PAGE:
compensate for the drink. If anything, milk leads to weight gain. I
certainly lost weight when I cut it out of
Milk and Health: Dairy Causes Cancer
studies have shown again and again a link between many types of cancer
and animal-based foods, particularly dairy.
Scientists are finding that one of the major contributors is the
hormone Insulin-like Growth Factor 1 (IGF-1), which is a found in large
quantities in dairy.
"I would call milk perhaps the most
unhealthful vehicle for calcium that one could possibly imagine, which
is the only thing people really drink it for, but whenever you
challenge existing dogma... people are resistant."
- Neal Barnard, M.D.
People with higher-than-normal IGF-1 levels have 5.1 times the risk of
developing prostate cancer (7)
A Harvard review of dairy and cancer studies found that 12 of 14
case-control studies and 7 of 9 cohort studies had observed an
association between consumption of dairy and the development of
prostate cancer. The review called dairy, "one of the most consistent
dietary predictors for prostate cancer in the published literature
Men with the highest dairy intake had approximately double the risk of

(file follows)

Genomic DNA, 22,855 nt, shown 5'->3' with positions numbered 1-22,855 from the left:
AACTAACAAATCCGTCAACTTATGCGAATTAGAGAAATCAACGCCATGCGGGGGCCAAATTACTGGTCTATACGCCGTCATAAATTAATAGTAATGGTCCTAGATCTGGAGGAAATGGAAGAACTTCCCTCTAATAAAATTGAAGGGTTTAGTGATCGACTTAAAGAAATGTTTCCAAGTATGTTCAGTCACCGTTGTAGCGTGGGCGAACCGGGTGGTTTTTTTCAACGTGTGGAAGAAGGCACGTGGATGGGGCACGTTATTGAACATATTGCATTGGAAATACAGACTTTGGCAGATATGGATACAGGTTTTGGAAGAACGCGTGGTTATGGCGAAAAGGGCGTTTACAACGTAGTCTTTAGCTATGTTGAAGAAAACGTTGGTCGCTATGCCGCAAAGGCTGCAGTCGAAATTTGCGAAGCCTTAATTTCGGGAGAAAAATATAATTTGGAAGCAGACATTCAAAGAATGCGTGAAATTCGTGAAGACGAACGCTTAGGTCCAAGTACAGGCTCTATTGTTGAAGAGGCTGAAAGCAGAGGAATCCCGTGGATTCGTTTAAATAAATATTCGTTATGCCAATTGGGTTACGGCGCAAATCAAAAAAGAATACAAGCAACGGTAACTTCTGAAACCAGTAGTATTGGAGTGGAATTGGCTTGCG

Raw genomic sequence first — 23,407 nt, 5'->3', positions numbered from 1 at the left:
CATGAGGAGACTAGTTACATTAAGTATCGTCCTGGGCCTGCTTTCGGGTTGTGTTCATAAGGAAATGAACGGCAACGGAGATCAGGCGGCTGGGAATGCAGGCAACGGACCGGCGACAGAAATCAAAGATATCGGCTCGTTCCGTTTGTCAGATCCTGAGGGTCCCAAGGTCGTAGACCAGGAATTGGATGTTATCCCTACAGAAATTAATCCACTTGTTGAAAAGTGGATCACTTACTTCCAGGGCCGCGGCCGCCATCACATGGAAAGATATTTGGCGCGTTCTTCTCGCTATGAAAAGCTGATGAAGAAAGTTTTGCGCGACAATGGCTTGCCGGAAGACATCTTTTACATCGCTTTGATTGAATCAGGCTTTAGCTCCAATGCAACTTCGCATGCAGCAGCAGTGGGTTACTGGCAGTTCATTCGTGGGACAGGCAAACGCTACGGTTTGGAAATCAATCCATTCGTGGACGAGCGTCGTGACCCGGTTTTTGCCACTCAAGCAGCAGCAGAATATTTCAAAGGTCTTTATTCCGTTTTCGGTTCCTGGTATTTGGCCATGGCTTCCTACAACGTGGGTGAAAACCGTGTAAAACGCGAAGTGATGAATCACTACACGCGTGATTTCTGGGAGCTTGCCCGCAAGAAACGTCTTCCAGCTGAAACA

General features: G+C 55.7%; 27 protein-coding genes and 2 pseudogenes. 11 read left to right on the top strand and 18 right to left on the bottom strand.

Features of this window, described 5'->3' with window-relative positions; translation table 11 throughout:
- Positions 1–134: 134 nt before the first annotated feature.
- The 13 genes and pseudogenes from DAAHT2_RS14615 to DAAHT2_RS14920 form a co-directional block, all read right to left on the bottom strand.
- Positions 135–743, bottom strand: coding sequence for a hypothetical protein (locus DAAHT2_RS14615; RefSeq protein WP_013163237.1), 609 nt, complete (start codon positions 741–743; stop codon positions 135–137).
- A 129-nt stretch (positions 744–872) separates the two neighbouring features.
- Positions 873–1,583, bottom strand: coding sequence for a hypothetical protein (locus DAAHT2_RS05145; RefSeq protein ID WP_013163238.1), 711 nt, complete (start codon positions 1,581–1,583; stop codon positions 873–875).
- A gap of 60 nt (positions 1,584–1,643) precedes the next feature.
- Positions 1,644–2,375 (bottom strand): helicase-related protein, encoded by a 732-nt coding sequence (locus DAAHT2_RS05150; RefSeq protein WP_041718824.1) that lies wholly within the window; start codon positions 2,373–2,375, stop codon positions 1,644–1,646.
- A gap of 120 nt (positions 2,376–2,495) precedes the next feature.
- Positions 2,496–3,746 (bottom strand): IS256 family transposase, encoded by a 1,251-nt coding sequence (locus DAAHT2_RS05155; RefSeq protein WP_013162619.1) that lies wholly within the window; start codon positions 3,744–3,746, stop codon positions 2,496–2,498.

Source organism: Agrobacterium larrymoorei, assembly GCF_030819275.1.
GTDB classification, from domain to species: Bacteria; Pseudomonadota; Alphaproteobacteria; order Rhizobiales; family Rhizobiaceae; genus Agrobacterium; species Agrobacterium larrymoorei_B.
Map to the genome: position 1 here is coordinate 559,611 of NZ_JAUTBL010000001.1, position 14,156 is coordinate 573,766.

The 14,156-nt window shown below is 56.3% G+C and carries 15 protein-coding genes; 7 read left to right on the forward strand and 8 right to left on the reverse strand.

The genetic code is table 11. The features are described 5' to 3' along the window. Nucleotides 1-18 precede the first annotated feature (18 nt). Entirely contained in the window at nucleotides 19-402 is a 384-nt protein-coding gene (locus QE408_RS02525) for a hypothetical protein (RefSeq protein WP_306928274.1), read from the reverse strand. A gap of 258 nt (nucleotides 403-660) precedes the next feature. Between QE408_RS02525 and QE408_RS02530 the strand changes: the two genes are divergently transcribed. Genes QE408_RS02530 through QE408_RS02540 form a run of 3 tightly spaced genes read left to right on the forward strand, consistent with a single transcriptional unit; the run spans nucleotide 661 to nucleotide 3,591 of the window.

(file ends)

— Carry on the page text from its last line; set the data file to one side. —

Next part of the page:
total prostate cancer (8).
Several other types of cancers have been linked with dairy consumption
as well (9).
Milk and Health:
Milk is Contaminated With Bacteria and Pus
Dairy is frequently tainted with disease-causing bacteria, such as
staphylococci, listeria, deadly E. coli (10) and Mycobacterium
paratuberculosis (11) (possible the cause of Crohn's disease).
In the United States, 64% of dairy herds are infected with bovine immunodeficiency
viruses (BIV) and bovine leukemia viruses (BLV) (12), and the milk they
give off is tainted.
Because dairy herds are diseased, their milk is flooded with pus cells.
An 8 ounce glass of milk can contain 180 million pus cells. In New York
State, the average in a recent study of milk was 363,000 cells/ml (14).
Milk and Health: Milk Constipates
Milk blocks bowel function, causing discomfort, pain, and other
problems. Often, strong laxatives are not enough to restore function